Bill Hutchison, owner of G&H Tool & Die in Union City, Tennessee, has been growing his tooling and job shop business for about 20 years. While they still operate a few legacy Hurco knee mills, they had not purchased a new Hurco machining center in a number of years and were purchasing machines from other manufacturers. This all changed about two years ago when they purchased a VM2 on the recommendation of one of their machinists.
Key Hurco AdvantageThe price and productivity was so great that a second one was purchased two months later and was followed up by a VMX42 to complement an existing 80” machining center from another manufacturer. Their experience with Hurco’s knee mills and current VMC’s led them to consider the new TM Series of CNC slant-bed turning centers when their need for a lathe arose. Much of the work that G&H does is shaft work for a number of local industries. Therefore, the TM10 was chosen for it’s size—a 10-inch chuck and 14 inch maximum cut diameter. The TM10 was exactly what G&H was looking for.SummaryThe primary operator of the new Hurco lathe has 15 years experience with turning, most of which have been spent on manual lathes and small flatbed lathes. Kearney Machinery, the local Hurco distributor, provided installation and training. Within the first week the operator was utilizing the easy-to-use conversational programming unique to Hurco turning centers and machining centers. He finds the control to be very straightforward and easy to learn and sees no problems in gaining mastery of it. The Hurco TM10 has quickly become an integral part of their operation because it is reliable, easy to use and profitable—just what a shop needs.
"Having the large-capacity DCX allows us the opportunity to pitch for a lot of new business up to 3.2 meters by 2.1 meters that we could not have previously undertaken."-Steve Holmes, Director, TGM, Preston, Lancashire, United Kingdom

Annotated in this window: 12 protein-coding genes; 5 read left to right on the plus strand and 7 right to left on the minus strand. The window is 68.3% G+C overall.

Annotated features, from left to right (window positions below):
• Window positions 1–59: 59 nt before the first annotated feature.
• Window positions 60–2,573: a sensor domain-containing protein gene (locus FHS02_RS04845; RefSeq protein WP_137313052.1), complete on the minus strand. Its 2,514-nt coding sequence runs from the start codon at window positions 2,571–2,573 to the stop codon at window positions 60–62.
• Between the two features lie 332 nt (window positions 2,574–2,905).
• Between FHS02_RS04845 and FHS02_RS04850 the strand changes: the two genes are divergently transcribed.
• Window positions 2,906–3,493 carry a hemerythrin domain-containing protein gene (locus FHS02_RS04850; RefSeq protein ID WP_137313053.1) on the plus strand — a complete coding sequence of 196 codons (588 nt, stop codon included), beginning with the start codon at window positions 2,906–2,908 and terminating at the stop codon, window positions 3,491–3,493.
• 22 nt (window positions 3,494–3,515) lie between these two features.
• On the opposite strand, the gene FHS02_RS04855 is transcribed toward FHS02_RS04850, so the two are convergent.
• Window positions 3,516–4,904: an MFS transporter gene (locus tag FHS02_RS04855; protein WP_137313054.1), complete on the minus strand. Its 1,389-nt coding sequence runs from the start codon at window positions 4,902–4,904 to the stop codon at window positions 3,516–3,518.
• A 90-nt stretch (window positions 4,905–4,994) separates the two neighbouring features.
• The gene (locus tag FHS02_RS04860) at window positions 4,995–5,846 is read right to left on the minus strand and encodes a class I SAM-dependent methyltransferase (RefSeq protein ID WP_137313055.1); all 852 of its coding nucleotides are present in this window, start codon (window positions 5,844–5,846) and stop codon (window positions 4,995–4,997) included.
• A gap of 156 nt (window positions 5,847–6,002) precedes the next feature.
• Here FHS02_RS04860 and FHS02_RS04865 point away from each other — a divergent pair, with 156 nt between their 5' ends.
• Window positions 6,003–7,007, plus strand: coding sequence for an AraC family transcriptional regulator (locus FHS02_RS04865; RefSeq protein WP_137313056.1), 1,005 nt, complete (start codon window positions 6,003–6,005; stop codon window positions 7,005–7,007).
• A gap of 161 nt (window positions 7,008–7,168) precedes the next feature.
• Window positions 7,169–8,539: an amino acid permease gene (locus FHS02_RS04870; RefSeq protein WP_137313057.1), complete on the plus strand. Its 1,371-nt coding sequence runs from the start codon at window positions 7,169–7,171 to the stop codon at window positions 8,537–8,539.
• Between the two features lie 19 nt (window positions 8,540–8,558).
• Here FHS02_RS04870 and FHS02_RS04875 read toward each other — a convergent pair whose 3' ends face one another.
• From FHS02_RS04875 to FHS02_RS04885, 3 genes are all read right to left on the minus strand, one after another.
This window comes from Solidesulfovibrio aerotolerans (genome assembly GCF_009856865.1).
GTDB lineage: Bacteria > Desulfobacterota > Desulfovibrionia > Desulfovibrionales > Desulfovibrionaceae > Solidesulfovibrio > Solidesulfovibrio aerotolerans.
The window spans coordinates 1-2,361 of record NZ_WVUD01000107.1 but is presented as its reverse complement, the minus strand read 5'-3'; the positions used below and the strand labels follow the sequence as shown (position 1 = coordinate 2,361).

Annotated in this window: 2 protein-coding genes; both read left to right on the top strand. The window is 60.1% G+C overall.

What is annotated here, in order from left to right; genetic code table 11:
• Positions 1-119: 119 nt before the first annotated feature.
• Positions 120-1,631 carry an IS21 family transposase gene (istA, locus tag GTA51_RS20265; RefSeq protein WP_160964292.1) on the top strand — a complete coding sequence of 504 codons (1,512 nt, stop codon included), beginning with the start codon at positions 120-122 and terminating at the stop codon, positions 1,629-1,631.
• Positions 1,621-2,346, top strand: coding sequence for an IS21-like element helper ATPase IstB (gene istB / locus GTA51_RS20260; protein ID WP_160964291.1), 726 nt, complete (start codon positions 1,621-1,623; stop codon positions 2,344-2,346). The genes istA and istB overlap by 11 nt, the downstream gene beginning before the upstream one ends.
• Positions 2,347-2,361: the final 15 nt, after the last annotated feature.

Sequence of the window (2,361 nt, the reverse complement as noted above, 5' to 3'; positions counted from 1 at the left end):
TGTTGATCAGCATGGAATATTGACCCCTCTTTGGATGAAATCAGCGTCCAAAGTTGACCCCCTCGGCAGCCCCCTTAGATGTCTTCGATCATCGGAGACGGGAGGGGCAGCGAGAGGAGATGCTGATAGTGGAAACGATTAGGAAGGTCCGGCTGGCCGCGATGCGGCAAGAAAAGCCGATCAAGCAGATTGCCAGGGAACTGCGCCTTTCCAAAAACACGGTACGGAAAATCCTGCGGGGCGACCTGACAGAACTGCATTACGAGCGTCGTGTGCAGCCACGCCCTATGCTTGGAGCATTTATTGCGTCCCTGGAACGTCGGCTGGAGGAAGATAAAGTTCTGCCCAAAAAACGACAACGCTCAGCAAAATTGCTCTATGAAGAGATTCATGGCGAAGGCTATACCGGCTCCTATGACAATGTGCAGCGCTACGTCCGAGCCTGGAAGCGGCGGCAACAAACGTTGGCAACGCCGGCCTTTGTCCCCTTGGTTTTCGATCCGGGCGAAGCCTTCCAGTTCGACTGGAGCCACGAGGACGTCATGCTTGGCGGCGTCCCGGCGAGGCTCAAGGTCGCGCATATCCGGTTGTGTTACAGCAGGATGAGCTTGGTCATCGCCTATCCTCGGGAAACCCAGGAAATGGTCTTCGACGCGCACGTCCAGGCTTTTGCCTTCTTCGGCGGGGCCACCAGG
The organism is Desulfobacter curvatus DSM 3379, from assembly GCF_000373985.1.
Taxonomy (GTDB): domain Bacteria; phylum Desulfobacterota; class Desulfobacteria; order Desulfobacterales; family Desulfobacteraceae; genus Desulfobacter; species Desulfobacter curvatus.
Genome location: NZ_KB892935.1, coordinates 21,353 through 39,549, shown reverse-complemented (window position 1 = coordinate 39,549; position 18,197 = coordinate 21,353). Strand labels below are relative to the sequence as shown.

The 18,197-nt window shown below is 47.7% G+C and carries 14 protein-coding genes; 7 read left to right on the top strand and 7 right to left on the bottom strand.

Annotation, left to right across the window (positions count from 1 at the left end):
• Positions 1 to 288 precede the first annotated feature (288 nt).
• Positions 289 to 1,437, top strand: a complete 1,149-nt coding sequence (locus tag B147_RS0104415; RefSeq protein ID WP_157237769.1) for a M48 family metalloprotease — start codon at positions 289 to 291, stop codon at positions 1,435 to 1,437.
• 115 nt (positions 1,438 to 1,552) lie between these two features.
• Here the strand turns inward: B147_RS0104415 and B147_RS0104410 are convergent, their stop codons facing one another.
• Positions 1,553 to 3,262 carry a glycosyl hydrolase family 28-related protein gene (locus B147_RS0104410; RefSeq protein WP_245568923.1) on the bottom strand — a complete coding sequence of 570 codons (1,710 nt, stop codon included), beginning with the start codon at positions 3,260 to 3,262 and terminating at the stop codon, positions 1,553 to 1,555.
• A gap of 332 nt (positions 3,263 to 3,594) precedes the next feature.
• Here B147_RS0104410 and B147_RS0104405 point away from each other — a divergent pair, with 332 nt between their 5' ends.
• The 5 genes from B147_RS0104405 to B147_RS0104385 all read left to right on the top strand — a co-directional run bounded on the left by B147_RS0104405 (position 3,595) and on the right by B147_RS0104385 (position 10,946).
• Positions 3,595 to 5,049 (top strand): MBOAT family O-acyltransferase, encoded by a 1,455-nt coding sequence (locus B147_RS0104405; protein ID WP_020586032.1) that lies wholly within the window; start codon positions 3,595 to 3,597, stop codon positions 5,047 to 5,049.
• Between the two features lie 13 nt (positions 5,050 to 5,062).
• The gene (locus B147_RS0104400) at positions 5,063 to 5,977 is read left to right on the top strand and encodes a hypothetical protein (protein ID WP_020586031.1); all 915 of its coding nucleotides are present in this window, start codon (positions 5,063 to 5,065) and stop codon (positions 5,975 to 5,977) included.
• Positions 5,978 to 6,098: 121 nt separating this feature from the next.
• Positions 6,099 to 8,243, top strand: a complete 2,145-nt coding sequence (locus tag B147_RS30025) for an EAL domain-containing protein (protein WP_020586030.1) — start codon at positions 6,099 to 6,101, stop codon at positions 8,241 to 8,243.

TGM, an aerospace subcontractor in Preston, England, doubled its Y-axis capacity on the shop floor when the company invested in the Hurco DCX32 machining center with a work envelope of 3.2 meters (126 inches) by 2.1 meters (82.7 inches) by 920 millimeters (36.2 inches). With the DCX32, TGM can machine larger airframe components or fixture multiple parts for more efficient production.Nearly half of the components that TGM machines are made from titanium, including wing and fuselage parts, such as longerons for BAE Systems’ Eurofighter Typhoon. The remainder of throughput is aluminum. TGM also does a lot of Airbus wing work in both materials, such as leading and trailing edges as well as main details for delivery to the OEM’s Broughton factory via Tier 1 suppliers. The latest Boeing 737-600 has a backswept wing tip, which TGM manufactures, that yields significantly improved fuel efficiency because of the superior aerodynamics. Boeing has decided to retrofit similar wing tips to its entire fleet of 767s currently in service. Steve Holmes, a director at TGM who joined shortly after its formation in 1998, says, “We see a bright future for the aerospace sector despite the downturn over the past 18 months. Having the large-capacity [Hurco] DCX allows us the opportunity to pitch for a lot of new business up to 3.2 meters by 2.1 meters that we could not have undertaken previously.” Optimism has translated into significant investment recently at the Preston facility, which has doubled in size to 16,000 sq ft. A new factory unit houses the DCX32, which has a twin-column, bridge-type construction that allows the large Y-axis travel without loss of rigidity. A 60 kW spindle mounted in a vertical ram gives ample cutting power and torque for machining titanium. A 40-station, swing-arm toolchanger keeps the carousel clear of swarf and maximizes the work envelope. Before TGM purchased the DCX32, their largest machine was a Hurco VMX84 vertical machining center, which was installed in October 2009, and has travels of 84 x 34 x 30 inches. A total of 10 Hurco machining centers now constitute a majority of TGM’s machining capacity.Holmes says TGM chose Hurco when they decided to expand into large size machining centers because they have experienced a decade of prompt service and reliable production using smaller Hurco equipment. In particular, Holmes cites the proprietary, integrated Hurco control system that runs the latest WinMax® Windows®-based software. The control has a 40GB hard-drive with 2GB RAM and high-speed contouring capability. Approximately 40% of the programs, even complex 2D jobs, are written quickly and easily on the shop floor at TGM’s Preston facility using the control’s conversational programming. The time savings allows TGM to respond promptly to urgent jobs, particularly AOG (aircraft on ground) requests. The remaining 60% of programs are prepared off-line using MasterCam. Whether the customer provides a digital file or a drawing of an older component, a 3D IGES file or a 2D DXF file can be prepared quickly and downloaded directly to the control on any of the Hurco machines for immediate use.